Tasty belated thanks

Many many thanks to the kind readers, CF and RR, who sent me the Gooseberry Jam and the Devon Cream.

On St. Joseph’s Day I permitted myself a treat.  I made scones and dressed them with the above.

No photos, sorry.  I couldn’t lay my hands on my camera, which I just found in my car, the elusive thief.

Also, a very kind reader in his generosity sent me his spare eyepiece for my little reflector telescope with which I occasionally scan the firmament and reflect on God’s plan and the work of angels.


About Fr. John Zuhlsdorf

Fr. Z is the guy who runs this blog. o{]:¬)
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  1. Nick says:

    Remember, Father, every time you gaze up at the heavens, the Lord says to you, “I created all of this for you, My child. But what I have prepared for you in My Father’s mansion is even greater.”

    On an unrelated note, I tried sending you a news story but I got an e-mail back that said your address is nonexistent.

    Anti-spam word: ad orientem

  2. I think my e-mail is working.

  3. Humilitas says:

    Dear Fr. Z;

    Have you ever eaten the delicious Italian Zeppole in celebration of La Festa Di San Giuseppe?

    My grandmother made the most delicious zeppole when I was a child but unfortunately I have not been able to find any to equal those made by Nona.

    God bless you Fr. Z.

  4. Humilitas: But of course! Have you had Bigné di San Giuseppe?

  5. Jane says:

    This sounds similar to something that I like very much called Devonshire tea. It consists of scones topped with strawberry jam and topped with whipped cream. You eat it and then have a cup of tea or coffee.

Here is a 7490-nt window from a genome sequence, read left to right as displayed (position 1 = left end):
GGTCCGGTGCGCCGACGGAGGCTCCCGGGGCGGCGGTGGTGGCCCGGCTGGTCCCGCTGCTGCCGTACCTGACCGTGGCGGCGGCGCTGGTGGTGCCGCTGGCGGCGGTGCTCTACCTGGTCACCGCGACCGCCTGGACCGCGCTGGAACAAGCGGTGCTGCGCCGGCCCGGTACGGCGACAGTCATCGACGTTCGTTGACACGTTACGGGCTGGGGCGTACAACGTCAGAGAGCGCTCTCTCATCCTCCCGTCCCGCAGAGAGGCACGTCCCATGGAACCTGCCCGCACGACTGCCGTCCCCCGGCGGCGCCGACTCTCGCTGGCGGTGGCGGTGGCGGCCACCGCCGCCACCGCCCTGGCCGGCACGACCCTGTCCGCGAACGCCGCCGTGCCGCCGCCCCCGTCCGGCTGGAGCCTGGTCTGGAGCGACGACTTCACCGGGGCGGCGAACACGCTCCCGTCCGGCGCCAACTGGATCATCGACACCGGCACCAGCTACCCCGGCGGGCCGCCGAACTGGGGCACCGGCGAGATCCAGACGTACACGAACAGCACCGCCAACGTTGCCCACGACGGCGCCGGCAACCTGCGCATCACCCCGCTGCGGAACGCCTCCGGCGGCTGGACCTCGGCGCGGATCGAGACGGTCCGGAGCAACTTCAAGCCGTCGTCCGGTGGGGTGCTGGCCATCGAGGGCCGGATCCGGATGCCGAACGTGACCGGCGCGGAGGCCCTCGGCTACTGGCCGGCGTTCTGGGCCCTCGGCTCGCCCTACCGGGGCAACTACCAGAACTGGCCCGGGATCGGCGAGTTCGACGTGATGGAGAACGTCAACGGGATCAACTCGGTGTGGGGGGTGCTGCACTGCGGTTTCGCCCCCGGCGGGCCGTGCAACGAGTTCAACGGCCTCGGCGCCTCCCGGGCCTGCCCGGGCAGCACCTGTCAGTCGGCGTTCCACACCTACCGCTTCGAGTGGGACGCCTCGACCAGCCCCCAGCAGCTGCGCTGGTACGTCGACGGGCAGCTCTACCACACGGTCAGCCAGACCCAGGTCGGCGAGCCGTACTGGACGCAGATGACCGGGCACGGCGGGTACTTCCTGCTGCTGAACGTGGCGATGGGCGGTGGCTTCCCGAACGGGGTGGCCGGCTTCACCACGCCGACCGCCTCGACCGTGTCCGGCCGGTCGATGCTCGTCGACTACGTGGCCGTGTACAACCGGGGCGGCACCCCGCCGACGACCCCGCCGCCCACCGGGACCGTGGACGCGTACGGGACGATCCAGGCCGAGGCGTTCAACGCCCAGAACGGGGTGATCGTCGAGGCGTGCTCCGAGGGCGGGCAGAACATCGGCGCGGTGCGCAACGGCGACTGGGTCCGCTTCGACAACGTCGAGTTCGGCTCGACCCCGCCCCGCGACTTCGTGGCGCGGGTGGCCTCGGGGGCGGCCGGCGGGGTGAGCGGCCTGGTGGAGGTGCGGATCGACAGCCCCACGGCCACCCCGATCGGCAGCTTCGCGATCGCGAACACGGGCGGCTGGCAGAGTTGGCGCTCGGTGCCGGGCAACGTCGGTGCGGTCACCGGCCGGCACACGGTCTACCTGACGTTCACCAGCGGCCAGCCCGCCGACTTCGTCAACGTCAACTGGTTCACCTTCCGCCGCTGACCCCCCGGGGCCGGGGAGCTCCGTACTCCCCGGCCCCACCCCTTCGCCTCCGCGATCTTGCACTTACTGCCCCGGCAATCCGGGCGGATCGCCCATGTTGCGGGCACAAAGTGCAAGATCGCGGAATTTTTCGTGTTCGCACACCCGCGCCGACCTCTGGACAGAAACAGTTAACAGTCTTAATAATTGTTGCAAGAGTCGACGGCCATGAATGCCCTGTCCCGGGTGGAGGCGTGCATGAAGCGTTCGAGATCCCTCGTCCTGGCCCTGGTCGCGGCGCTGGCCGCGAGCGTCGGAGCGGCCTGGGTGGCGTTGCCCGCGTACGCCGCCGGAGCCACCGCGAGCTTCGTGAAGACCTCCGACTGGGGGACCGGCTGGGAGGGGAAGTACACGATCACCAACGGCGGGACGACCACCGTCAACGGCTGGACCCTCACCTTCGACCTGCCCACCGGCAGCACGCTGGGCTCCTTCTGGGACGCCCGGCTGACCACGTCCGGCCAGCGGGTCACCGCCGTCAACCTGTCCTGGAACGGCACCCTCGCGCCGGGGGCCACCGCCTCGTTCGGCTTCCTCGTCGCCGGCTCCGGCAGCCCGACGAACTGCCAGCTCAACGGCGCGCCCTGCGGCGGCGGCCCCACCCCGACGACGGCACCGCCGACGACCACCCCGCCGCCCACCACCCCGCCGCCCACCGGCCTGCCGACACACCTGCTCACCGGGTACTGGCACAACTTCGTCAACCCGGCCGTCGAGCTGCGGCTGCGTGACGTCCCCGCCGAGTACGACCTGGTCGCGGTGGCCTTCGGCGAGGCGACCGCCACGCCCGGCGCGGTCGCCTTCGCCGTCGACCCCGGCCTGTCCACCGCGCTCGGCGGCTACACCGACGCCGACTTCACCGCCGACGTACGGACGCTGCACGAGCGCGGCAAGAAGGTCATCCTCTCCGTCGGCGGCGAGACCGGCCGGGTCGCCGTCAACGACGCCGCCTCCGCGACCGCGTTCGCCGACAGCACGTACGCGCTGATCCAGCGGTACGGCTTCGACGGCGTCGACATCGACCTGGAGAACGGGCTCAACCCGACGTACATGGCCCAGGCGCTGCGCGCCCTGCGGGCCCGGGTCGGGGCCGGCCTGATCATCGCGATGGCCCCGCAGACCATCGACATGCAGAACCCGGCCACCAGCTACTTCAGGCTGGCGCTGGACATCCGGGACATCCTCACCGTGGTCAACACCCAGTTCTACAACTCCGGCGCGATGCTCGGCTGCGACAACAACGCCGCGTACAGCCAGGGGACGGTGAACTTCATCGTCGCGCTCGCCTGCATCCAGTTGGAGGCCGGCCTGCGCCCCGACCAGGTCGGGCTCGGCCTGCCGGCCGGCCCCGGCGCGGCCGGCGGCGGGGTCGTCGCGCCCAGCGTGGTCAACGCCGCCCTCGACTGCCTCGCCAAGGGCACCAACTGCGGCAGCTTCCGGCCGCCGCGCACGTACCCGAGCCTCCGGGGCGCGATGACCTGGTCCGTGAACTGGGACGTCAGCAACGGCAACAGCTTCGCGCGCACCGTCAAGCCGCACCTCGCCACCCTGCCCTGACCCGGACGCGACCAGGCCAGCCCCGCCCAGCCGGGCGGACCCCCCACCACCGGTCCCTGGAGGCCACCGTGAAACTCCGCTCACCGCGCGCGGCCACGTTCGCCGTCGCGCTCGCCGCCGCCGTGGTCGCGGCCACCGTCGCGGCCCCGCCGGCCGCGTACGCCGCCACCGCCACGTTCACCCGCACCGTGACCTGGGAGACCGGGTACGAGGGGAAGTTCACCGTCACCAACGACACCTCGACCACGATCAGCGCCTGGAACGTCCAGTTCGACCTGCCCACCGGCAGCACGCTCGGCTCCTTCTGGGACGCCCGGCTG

Yesterday I thought I had won the jackpot when a lady in my parish gave me freshly baked scones and I told her I was going to turn them into Devonshire tea, Then she informed me that they were pumpkin scones. I still tried. It worked out. The Australian motto: near enough is good enough applied here!

  6. Humilitas says:

    Dear Fr. Z;
    I just checked a website for Bigne di San Giuseppe and they appear to be the same pastry that my Nona called Zeppole. It was a light cream puff filled with yellow cream and dusted with powdered sugar. Since she was from around the Naples Italy area is it possible that what she called Zeppole was called Bigne di San Giuseppe in Rome? I recall her also making a fried dough covered with granulated sugar for the Feast of St. Joseph. Now I’m confused.

  7. Jane says:

    Just in case there is any confusion. The strawberry jam that I am referring to is a thick fruit conserve.

  8. Maureen says:

    The fried dough might be sfinge….

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